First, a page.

Lockerbie: Unfinished Business
Capturing the human story behind the headlines
This article is from 2010.
The ongoing furore surrounding the early release on compassionate grounds of Abdelbaset Ali Mohmed Al Megrahi – the only person convicted of the Lockerbie bombing – is almost a footnote to David Benson’s one-man show on the subject, and has very little relevance to the substance of the piece. Benson’s monologue, based on the testimony of Jim Swire, father of Flora, who died when Pan Am Flight 103 exploded over the Scottish Borders in December 1988, wisely foregrounds the much more powerful human story of a father’s grief and ensuing quest for justice.
The monologue opens with Swire (a detailed but unshowy performance by Benson) and his wife hearing of the atrocity on the news. When their worst fears are confirmed the family travels to Lockerbie, and in a harrowing scene Swire takes it upon himself to identify Flora’s body in the local ice rink. Haunted by the image of Flora’s final moments on the plane, Swire determines not to rest until the perpetrators of the bombing have been brought to justice.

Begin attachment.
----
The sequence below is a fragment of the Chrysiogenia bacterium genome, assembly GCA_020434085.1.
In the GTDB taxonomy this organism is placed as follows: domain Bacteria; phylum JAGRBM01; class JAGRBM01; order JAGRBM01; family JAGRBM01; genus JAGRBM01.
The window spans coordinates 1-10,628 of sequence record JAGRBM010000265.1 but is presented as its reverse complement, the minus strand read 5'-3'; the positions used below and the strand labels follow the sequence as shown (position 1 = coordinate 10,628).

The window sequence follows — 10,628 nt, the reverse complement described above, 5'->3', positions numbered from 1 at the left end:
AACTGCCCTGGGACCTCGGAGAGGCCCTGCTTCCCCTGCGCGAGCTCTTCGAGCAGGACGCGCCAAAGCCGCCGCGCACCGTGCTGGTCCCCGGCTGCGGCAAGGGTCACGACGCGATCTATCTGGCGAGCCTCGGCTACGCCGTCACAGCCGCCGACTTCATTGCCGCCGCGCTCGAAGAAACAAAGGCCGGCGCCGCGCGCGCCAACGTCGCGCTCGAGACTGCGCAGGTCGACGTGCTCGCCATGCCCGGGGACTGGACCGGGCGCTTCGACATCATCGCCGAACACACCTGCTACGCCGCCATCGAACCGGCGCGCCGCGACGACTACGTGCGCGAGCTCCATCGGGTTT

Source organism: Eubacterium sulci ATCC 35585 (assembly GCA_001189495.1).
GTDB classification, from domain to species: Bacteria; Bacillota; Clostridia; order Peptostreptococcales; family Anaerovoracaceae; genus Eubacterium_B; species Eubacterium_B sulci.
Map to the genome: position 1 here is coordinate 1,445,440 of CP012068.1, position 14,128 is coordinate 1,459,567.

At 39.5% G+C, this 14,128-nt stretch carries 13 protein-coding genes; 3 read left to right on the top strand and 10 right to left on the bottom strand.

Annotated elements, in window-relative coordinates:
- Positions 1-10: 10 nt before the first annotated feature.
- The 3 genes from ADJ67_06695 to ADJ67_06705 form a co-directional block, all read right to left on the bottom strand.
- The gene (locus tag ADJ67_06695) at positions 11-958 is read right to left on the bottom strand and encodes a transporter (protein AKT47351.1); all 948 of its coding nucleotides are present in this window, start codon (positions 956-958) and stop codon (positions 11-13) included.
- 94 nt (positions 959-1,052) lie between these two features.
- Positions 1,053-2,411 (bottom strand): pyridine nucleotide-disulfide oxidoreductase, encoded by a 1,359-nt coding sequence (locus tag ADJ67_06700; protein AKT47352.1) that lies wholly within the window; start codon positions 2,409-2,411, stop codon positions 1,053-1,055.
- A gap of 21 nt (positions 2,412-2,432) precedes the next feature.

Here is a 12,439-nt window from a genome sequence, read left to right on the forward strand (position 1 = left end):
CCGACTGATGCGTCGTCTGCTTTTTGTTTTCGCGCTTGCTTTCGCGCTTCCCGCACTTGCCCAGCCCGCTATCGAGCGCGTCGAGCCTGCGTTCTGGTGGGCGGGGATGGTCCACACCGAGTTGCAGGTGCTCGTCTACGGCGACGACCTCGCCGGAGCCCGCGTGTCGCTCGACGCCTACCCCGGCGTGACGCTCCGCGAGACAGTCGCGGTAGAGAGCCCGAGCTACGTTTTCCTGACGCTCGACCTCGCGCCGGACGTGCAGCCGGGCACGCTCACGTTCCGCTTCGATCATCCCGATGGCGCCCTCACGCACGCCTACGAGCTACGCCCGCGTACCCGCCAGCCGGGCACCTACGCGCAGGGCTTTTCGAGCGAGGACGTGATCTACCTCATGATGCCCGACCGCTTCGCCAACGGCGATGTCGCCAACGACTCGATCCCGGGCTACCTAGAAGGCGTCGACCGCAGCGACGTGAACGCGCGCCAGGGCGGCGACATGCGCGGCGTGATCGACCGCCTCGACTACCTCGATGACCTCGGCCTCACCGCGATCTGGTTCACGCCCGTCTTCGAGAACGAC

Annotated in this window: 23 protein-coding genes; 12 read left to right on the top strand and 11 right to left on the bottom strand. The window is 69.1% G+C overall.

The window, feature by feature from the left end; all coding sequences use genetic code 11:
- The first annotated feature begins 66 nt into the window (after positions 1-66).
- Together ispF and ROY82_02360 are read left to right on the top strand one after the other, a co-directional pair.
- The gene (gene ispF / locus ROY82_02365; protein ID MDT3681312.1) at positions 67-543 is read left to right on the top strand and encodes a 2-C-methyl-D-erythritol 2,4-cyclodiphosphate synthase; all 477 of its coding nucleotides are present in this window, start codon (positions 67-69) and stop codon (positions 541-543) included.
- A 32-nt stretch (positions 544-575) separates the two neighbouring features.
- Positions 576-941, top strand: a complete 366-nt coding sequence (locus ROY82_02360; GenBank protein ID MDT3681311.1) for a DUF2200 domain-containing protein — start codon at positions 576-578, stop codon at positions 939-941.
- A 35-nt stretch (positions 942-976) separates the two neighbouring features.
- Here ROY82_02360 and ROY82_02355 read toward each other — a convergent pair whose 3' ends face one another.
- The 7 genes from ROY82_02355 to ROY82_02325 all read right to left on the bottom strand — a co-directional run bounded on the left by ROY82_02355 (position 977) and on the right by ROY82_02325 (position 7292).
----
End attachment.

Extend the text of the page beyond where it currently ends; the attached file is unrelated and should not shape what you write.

Swire conducts us through the ensuing investigation, the trial of the two Libyans in the Scottish court in the Hague and the holes in the evidence that led him to the view that Megrahi had nothing to do with the bombing. His testimony is punctured throughout with footage from the immediate aftermath of the bombing and scenes from the trial. Whether you agree with his view that the authorities got the wrong man is irrelevant: his investigation is compelling because it is driven by the horrific memory of identifying the body at the ice rink, and a desperate need to know who killed his precious daughter. Benson tells this extremely sensitive story without histrionics, capturing Swire’s barely suppressed anguish and the wry humour that sustains him even in harrowing moments such as a face-to-face meeting with Colonel Gaddafi.
The piece raises many emotive issues, such as the lumbering response of the British and American establishment to the bombing, the treatment of victims’ families and the generally immoral expediency of foreign policy. But the lingering impression is of a man haunted and driven almost demented by what he perceives as a lack of retribution for the death of a much-loved daughter.
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